Ethiopia’s government is well aware of the challenges it faces, and has put in place a battery of policies to address them – including, notably, the breathtaking ambition of becoming a middle income country by 2025 with zero net growth in greenhouse gas emissions. The report discusses these policies in detail, and also assesses a range of vulnerabilities, policy gaps and exogenous risks that will need to be taken account of in future planning by the government and its international partners. It concludes by setting out a ten point agenda on how Ethiopia’s government and partners can improve their performance in managing scarcity issues.
Abstract: Contemporary Africa is faced with the reality of numerous evolving states that have to grapple with the inevitability of conflict. On their own, the fledgling institutions in these states cannot cope with the huge demands unleashed by everyday conflict. It is within this context that the complementarity between traditional institutions and the modern state becomes not only observable but also imperative.
Includes: "Conflict resolution under the Ekika system of the Baganda in Uganda" by Ashad Sentongo and Andrea Bartoli "Local conflict resolution in Rwanda: The case of abunzi mediators" br Martha Mutisi "Traditional authority and modern hegemony: Peacemaking in the Afar region of Ethiopia" by Kwesi Sansculotte-Greenidge and Demessie Fantaye "From war to peace and reconciliation in Darfur, Sudan: Prospects for the Judiyya" by Abdullahi Osman El-Tom "Customary mediation in resource scarcities and conflicts in Sudan: Making a case for the Judiyya" by Salomé Bronkhorst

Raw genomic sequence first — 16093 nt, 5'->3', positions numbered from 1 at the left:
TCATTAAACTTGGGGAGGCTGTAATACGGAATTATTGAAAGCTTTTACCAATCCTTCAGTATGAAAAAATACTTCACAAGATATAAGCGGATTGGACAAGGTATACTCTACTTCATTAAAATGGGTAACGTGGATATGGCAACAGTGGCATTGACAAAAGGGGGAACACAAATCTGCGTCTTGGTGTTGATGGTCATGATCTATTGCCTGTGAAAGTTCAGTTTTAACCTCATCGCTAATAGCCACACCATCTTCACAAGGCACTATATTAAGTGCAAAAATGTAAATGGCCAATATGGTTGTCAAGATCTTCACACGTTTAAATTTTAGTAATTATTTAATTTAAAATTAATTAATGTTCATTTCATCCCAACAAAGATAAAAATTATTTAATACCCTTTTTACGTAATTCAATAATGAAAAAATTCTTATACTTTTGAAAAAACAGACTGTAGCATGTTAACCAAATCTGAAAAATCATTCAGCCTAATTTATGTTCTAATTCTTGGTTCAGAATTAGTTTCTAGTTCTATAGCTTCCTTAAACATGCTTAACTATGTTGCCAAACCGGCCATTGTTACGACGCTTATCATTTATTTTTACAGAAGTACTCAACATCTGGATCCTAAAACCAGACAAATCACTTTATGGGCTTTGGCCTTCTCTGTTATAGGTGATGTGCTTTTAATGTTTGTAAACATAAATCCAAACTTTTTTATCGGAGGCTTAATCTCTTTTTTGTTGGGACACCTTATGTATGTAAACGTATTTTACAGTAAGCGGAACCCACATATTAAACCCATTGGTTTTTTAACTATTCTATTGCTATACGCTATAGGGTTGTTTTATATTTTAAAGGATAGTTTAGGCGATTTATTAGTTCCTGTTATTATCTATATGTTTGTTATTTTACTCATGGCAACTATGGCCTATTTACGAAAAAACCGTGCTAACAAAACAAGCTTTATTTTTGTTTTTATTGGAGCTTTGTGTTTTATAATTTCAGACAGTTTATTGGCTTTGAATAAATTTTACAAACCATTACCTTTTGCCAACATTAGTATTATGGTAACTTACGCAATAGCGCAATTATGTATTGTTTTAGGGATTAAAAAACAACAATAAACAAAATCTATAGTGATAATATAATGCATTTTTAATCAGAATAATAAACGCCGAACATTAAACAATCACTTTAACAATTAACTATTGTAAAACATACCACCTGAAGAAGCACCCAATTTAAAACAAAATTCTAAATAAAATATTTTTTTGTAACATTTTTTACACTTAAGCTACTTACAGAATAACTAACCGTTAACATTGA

Abstract: Prime Minister Meles Zenawi and the Ethiopian People’s Revolutionary Democratic Front [EPRDF] have ruled Ethiopia since 1991. In 1994, the Government of Ethiopia [GOE] became a signatory to the U.N. Convention on Torture and other Cruel, Inhuman or Degrading Treatment and Punishment, incorporated the language of the Convention into its constitution, and subsequently criminalized all acts of torture committed in the country. Over the past two decades there has been a widening gap between law and practice, with numerous reports of torture of dissidents in conflict zones [the Ogaden area of Somali, and Gambella regions], and elsewhere in the country. This report is a detailed analysis of the alleged torture history, and the physical and psychological findings from forensic examination of 102 asylum seekers in the United States who presented credible evidence that they were tortured in Ethiopia. This study is unique because it is the first comprehensive medical forensic analysis of a cohort of asylum seekers from Ethiopia, a country whose officials deny that it engages in torture, and cruel and degrading practices.